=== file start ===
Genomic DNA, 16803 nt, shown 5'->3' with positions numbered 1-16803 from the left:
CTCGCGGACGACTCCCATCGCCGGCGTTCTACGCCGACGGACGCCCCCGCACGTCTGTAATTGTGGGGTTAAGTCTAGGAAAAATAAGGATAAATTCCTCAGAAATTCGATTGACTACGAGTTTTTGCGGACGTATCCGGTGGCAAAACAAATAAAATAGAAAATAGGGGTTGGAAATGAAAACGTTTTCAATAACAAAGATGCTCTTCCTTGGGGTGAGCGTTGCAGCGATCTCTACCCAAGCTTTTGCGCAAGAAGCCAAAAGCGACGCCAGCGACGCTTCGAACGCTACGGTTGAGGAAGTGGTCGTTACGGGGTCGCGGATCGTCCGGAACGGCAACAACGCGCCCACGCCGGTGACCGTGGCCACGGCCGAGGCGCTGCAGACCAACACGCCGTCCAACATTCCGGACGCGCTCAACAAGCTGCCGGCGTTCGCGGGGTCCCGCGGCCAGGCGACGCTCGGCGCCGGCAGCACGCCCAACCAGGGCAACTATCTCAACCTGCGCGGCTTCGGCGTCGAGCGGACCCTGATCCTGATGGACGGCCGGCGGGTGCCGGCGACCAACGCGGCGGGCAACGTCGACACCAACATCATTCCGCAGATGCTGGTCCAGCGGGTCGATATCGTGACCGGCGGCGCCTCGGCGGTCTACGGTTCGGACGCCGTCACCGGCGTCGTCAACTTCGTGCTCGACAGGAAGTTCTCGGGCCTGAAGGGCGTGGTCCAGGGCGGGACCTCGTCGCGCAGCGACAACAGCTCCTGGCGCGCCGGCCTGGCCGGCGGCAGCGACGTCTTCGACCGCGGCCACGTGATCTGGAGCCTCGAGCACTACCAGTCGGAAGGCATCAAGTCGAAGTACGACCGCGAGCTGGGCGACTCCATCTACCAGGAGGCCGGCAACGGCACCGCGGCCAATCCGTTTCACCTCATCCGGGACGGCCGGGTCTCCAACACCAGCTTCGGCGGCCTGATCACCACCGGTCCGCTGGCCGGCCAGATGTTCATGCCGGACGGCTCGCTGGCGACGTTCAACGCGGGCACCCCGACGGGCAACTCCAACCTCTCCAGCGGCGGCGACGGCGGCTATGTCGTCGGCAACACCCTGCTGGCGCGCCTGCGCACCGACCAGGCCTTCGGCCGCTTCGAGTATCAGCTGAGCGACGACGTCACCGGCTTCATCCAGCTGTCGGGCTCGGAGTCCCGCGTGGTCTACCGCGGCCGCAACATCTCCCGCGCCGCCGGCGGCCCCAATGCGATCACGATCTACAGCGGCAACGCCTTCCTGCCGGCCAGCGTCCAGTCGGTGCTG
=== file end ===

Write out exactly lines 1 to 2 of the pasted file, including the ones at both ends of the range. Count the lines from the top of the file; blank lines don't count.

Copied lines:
Genomic DNA, 16803 nt, shown 5'->3' with positions numbered 1-16803 from the left:
CTCGCGGACGACTCCCATCGCCGGCGTTCTACGCCGACGGACGCCCCCGCACGTCTGTAATTGTGGGGTTAAGTCTAGGAAAAATAAGGATAAATTCCTCAGAAATTCGATTGACTACGAGTTTTTGCGGACGTATCCGGTGGCAAAACAAATAAAATAGAAAATAGGGGTTGGAAATGAAAACGTTTTCAATAACAAAGATGCTCTTCCTTGGGGTGAGCGTTGCAGCGATCTCTACCCAAGCTTTTGCGCAAGAAGCCAAAAGCGACGCCAGCGACGCTTCGAACGCTACGGTTGAGGAAGTGGTCGTTACGGGGTCGCGGATCGTCCGGAACGGCAACAACGCGCCCACGCCGGTGACCGTGGCCACGGCCGAGGCGCTGCAGACCAACACGCCGTCCAACATTCCGGACGCGCTCAACAAGCTGCCGGCGTTCGCGGGGTCCCGCGGCCAGGCGACGCTCGGCGCCGGCAGCACGCCCAACCAGGGCAACTATCTCAACCTGCGCGGCTTCGGCGTCGAGCGGACCCTGATCCTGATGGACGGCCGGCGGGTGCCGGCGACCAACGCGGCGGGCAACGTCGACACCAACATCATTCCGCAGATGCTGGTCCAGCGGGTCGATATCGTGACCGGCGGCGCCTCGGCGGTCTACGGTTCGGACGCCGTCACCGGCGTCGTCAACTTCGTGCTCGACAGGAAGTTCTCGGGCCTGAAGGGCGTGGTCCAGGGCGGGACCTCGTCGCGCAGCGACAACAGCTCCTGGCGCGCCGGCCTGGCCGGCGGCAGCGACGTCTTCGACCGCGGCCACGTGATCTGGAGCCTCGAGCACTACCAGTCGGAAGGCATCAAGTCGAAGTACGACCGCGAGCTGGGCGACTCCATCTACCAGGAGGCCGGCAACGGCACCGCGGCCAATCCGTTTCACCTCATCCGGGACGGCCGGGTCTCCAACACCAGCTTCGGCGGCCTGATCACCACCGGTCCGCTGGCCGGCCAGATGTTCATGCCGGACGGCTCGCTGGCGACGTTCAACGCGGGCACCCCGACGGGCAACTCCAACCTCTCCAGCGGCGGCGACGGCGGCTATGTCGTCGGCAACACCCTGCTGGCGCGCCTGCGCACCGACCAGGCCTTCGGCCGCTTCGAGTATCAGCTGAGCGACGACGTCACCGGCTTCATCCAGCTGTCGGGCTCGGAGTCCCGCGTGGTCTACCGCGGCCGCAACATCTCCCGCGCCGCCGGCGGCCCCAATGCGATCACGATCTACAGCGGCAACGCCTTCCTGCCGGCCAGCGTCCAGTCGGTGCTG